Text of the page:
Understanding the Iran Deal

By FCNL. Click here to download as a pdf.

After years spent teetering on the brink of war with Iran, the Joint Comprehensive Plan of Action offers an unprecedented opportunity for lasting peace. This deal seals off Tehran’s potential pathways to a nuclear weapon and subjects Iran to a robust transparency and inspection regime. The world is safer with the Iran deal than without it.

The deal dramatically shrinks Iran’s nuclear program.

Iran is retiring most of its centrifuges, shipping out most of its enriched uranium stockpile, and reducing how highly it enriches uranium. Iran is also converting its plutonium reactor to operate exclusively for research. These restrictions mean Iran would not have enough nuclear material to build even one bomb. The deal increases Iran’s “breakout time” to develop the fuel for a nuclear weapon from 2-3 months to a year or more.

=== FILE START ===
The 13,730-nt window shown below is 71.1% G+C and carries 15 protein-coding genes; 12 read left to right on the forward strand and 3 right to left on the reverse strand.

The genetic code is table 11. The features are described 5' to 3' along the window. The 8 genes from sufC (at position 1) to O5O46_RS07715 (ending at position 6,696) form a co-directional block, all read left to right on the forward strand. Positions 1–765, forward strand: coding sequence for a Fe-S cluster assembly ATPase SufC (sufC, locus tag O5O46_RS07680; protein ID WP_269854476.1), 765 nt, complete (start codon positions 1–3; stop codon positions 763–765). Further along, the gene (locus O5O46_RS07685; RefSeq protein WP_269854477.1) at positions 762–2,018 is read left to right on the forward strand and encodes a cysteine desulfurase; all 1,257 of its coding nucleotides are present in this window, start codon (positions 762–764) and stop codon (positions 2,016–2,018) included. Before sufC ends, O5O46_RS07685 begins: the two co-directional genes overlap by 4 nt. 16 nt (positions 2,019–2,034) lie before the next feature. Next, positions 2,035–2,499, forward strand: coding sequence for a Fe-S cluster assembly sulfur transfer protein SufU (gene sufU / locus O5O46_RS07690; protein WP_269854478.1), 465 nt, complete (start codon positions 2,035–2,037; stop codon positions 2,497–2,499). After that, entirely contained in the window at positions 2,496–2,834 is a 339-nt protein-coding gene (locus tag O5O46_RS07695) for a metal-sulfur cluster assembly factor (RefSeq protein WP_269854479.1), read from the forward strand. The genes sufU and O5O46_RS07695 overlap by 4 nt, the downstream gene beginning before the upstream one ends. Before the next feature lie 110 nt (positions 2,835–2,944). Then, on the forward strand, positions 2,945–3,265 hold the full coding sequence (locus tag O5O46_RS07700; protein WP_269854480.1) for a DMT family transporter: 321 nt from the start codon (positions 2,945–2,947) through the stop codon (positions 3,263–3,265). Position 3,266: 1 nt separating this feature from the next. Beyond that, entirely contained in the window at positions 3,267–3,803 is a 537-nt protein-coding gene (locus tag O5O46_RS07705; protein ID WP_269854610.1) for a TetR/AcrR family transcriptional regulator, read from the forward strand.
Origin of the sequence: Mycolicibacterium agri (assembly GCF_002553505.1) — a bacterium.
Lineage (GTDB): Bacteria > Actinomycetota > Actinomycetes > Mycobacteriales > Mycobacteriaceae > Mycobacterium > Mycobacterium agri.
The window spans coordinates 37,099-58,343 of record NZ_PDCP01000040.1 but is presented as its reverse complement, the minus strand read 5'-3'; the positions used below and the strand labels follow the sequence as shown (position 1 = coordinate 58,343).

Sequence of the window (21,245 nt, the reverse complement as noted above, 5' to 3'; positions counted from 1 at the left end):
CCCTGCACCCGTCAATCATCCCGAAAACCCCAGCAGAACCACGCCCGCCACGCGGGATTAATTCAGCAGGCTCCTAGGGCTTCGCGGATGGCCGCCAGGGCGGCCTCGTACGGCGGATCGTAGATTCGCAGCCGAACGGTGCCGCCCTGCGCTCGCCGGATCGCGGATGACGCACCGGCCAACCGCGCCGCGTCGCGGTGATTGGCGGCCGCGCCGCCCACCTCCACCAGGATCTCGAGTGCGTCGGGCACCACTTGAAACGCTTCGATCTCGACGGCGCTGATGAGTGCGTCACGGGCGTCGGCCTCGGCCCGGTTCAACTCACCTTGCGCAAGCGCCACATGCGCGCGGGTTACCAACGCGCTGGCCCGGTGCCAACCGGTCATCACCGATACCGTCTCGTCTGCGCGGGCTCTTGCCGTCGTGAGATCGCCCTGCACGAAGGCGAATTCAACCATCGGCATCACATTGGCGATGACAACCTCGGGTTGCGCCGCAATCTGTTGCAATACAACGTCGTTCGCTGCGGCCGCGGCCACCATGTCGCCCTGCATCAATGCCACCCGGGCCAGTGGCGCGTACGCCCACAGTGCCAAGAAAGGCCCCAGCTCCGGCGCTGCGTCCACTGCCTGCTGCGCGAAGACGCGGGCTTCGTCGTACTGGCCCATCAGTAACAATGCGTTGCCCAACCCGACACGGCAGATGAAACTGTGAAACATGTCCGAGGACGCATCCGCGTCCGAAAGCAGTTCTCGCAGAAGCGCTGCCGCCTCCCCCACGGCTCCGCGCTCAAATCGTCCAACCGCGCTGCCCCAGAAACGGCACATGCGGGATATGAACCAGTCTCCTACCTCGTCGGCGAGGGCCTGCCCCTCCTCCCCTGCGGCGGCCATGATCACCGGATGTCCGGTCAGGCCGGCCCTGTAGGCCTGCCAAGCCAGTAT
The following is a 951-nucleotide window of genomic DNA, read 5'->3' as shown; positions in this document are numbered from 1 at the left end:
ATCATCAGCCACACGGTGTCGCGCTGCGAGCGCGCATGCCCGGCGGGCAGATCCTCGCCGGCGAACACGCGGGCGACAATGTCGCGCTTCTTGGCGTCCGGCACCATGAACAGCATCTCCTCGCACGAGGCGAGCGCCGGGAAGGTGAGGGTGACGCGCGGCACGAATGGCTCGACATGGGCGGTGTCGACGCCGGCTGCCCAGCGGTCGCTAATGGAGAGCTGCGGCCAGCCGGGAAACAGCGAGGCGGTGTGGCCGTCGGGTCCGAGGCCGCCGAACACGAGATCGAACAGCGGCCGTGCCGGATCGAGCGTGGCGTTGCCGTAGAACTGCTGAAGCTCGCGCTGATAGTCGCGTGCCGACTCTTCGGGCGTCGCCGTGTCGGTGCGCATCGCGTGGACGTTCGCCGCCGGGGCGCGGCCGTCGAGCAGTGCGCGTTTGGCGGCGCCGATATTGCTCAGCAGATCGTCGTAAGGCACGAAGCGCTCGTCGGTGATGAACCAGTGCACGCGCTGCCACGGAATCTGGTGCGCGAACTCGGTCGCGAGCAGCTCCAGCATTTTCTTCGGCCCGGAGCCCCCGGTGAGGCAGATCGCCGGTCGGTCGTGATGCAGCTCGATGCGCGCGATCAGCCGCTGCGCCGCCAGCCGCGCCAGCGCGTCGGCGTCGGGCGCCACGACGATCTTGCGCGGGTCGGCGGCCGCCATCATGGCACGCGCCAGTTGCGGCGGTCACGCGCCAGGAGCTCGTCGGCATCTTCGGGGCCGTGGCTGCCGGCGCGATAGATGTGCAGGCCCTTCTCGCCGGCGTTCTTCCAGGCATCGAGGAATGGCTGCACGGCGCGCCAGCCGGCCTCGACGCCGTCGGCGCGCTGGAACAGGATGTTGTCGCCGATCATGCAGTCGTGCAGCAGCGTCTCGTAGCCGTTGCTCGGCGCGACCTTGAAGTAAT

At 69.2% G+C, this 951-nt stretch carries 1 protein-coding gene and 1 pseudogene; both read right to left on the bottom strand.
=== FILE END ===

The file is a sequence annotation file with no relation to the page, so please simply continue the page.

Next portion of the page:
Inspectors will have the access they need.

Inspectors have 24/7 access to Iran’s nuclear facilities. Iran also has to grant inspectors access to other suspicious sites within a maximum of 24 days, if the U.S. and Europeans demand it. With access, inspectors can detect nuclear material not only days but many years after nuclear activities took place. If Iran blocks access, the U.S. and EU can snap sanctions back into place.

This deal is only about Iran’s nuclear program.

As diplomacy continues following the deal the U.S. and others can begin to address Iran’s human rights abuses — including the imprisoned U.S. citizens there. The deal also keeps sanctions in place against Iranian support for terrorism. Rejecting this deal will only make it harder to negotiate on these and other issues including Middle East security, trade, and arms embargoes.

Congress could jeopardize all this progress.

If Congress decides to reject a deal, it would also block the new inspections, restrictions, and verification that are obtained through this deal. Without a deal, Iran would have little incentive to scale back its nuclear program, increasing the risk that the U.S. and Israel would eventually attack Iran’s nuclear program, leading to a full-fledged war. This deal is the best path to peace.

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